Japan might be able to resume normalization talks with North Korea this month now that they have organized a family reunion for repatriated abductee Hitomi Soga, a senior Foreign Ministry official said Tuesday.

Later this month, the government also hopes to approve the provision of 250,000 tons of food aid and medical supplies for North Korea, as promised by Prime Minister Junichiro Koizumi during his May 22 visit to Pyongyang, the official said.

The official said these developments will probably create momentum for resuming normalization talks, which have been stalled since October 2002.

The government has also called on North Korea to provide the results of its fresh investigation into 10 missing Japanese.

North Korea has said the 10 have either died since being abducted or had never entered the country. In May, Pyongyang leader Kim Jong Il promised Koizumi that his government would again look into what happened to them.

If North Korea provided Japan with the reports, it would add further momentum for resuming the normalization talks, the official said on condition of anonymity.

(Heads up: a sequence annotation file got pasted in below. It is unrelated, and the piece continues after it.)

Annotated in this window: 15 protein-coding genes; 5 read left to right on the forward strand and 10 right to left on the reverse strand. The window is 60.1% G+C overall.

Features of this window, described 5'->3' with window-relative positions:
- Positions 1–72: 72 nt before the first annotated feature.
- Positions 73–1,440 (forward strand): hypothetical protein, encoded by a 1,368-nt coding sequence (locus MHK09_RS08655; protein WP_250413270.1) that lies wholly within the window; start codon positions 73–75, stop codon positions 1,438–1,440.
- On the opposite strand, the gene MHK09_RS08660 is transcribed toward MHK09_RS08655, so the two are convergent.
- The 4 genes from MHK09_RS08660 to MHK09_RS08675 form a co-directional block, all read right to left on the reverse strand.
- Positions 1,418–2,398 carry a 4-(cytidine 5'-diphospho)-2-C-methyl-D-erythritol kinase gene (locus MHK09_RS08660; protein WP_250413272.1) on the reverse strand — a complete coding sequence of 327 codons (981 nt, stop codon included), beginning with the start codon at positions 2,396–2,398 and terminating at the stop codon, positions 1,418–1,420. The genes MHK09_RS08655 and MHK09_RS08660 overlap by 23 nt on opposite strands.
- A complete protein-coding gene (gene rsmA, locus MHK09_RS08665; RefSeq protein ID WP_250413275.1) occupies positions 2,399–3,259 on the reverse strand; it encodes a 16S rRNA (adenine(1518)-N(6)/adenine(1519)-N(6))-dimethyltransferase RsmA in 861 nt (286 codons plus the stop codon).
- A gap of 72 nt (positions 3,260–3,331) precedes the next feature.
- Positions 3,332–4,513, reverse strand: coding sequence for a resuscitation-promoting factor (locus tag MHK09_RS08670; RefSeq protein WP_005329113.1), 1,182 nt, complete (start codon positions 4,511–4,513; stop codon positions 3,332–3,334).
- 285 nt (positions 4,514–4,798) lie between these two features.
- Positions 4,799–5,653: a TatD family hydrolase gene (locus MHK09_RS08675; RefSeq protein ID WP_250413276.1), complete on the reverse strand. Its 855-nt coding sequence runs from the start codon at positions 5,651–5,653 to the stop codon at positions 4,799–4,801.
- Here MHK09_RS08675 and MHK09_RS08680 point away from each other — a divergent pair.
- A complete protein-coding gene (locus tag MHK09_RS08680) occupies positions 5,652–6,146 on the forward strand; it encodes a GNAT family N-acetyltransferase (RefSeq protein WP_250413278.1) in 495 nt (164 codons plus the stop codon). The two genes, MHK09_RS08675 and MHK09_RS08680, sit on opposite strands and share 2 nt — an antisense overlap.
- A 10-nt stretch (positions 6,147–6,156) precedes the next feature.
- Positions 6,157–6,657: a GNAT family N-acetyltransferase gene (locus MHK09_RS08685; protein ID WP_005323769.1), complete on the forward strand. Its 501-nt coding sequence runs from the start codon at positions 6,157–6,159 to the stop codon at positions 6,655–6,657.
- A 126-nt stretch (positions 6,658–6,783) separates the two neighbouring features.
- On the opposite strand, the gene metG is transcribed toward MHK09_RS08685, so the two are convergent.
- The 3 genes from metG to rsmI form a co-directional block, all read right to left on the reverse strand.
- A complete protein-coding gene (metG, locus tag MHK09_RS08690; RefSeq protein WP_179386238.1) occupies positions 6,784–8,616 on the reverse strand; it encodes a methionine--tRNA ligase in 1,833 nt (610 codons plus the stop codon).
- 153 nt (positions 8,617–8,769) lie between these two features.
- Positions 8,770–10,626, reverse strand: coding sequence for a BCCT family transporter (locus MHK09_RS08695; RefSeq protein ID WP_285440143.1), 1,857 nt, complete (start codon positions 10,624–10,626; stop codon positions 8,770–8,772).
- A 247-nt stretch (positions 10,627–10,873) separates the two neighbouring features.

The reunion of Soga and her American husband, Charles Robert Jenkins, and their two daughters has been a key pending issue between the two countries. The reunion is scheduled to take place Friday in Jakarta.

Jenkins, who is listed as a U.S. Army deserter, has refused to travel to Japan out of fear that he would be handed over to the U.S. to be court-martialed.

Another Foreign Ministry official said it is unclear how Japan could persuade Jenkins and the daughters to come to Japan. They reportedly enjoy privileged status in Pyongyang.

“We hope that the emotional reunion will ease their feelings,” said the official, who also asked not to be named. “We will go one step at a time.”

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